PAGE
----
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WHO'S STOPPING FARM THIEVES?

Release Date: 
Sunday, June 9, 2013

Erica Virtue, Senior Gleaner Writer

An anti-praedial larceny initiative with $1 million in reward money, conceptualised by Crime Stop and the Ministry of Agriculture in 2010, has failed to get off the ground, even as farmers continue to lose millions to praedial thieves.

According to Prudence Gentles, manager of Crime Stop, she is frustrated that all the efforts put into the programme have gone to waste, as the Ministry of Agriculture has not done its part.

"There was a memorandum of understanding (MOU) when Minister (Christopher) Tufton was there. We have a million dollar from the ministry and it was to use the Crime Stop hotline to report praedial crimes, because it is still the agency that persons call and report incidents.

"However, the programme is not being advertised by the ministry, nor is it being utilised by the farmers," said Gentles in an interview with The Sunday Gleaner.

But permanent secretary in the agriculture ministry, Donovan Stanbury, is challenging those claims.

He said there was a public-education campaign for the programme.

"Yes, there was a campaign. It ran in the media for a while, just like the regular Crime Stop advertisements but with a focus on praedial larceny," Stanbury told The Sunday Gleaner.

According to Stanbury, although little has been heard of the programme, it remains on track.

"We have not abandoned the programme, but funding for these things are finite, so you have to identify other sources of funding to continue the public-education programme," he stated.

Insufficient exposure

The MOU for the 'Praedial Larceny Prevention Programme' was signed on May 20, 2010, but Gentles is "unsure if farmers even know about the programme".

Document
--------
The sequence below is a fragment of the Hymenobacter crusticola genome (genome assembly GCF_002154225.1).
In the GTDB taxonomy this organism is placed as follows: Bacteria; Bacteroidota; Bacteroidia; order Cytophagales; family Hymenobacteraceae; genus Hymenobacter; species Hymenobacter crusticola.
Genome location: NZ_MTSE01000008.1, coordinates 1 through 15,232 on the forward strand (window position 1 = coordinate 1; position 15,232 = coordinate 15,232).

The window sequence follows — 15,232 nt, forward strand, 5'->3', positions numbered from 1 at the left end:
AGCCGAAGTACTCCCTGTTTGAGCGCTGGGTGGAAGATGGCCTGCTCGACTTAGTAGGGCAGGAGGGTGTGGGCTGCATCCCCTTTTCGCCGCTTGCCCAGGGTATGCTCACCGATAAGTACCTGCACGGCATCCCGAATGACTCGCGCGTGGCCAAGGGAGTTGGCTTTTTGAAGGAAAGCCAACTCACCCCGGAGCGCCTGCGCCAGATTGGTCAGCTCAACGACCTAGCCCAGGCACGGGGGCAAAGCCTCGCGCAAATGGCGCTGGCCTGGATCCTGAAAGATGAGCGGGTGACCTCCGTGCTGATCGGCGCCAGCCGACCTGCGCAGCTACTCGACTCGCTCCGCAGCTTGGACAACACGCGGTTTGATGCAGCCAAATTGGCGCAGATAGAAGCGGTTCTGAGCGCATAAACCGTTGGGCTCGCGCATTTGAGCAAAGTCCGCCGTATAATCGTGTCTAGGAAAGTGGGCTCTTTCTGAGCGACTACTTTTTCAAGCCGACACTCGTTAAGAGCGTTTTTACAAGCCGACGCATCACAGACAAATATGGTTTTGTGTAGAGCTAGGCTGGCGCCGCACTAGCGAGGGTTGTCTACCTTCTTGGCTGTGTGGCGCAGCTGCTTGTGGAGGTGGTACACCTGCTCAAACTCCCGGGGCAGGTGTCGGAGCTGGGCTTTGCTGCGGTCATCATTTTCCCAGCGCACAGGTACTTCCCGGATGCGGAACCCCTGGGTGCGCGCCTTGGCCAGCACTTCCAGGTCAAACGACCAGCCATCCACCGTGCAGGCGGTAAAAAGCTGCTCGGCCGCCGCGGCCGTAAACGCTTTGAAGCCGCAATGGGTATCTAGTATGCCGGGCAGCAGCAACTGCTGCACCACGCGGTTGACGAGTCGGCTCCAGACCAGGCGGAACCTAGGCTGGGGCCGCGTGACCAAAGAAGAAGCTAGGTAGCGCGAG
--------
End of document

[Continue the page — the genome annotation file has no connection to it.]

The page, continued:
Billboards, posters and bumper stickers, as well as radio and television advertisements should have been part of the public-education programme, but Gentles believes the exposure was insufficient.

"There is one billboard, just outside Ewarton - near the Linstead bypass - which was to show what it should look like. But in my view the ministry has not done what it was supposed to do.

"The posters and stickers were supposed to go out to every Rural Agricultural Development Authority office throughout Jamaica and distributed from there to farmers," she explained.

Sunday Gleaner sources say some billboards seen across the country with a chef advertising the 'eat what you grow campaign' were the ones that were initially identified for the Crime Stop programme.

"I am very upset about it. I went to meeting after meeting and spent hours after hours, and nothing has happened. In fact, it was launched and then relaunched.

"Sometimes I really get despondent. I have written letters, but to be quite honest I have not done anything since the new minister came along," said Gentles.

She charged that the programme fell apart when Tufton left the agriculture ministry.

Robert Montague, who replaced Tufton as minister, told The Sunday Gleaner he recalled little of the programme.

However, Montague said he is aware that motorcycles were part of the programme and personnel from the Island Special Constabulary Force were to be used.

Crime Stop is an initiative started after public alarm at the mounting levels of crime in Jamaica in the 1980s.

It encourages anonymous telephone calls to a special hotline number.
 

       

 

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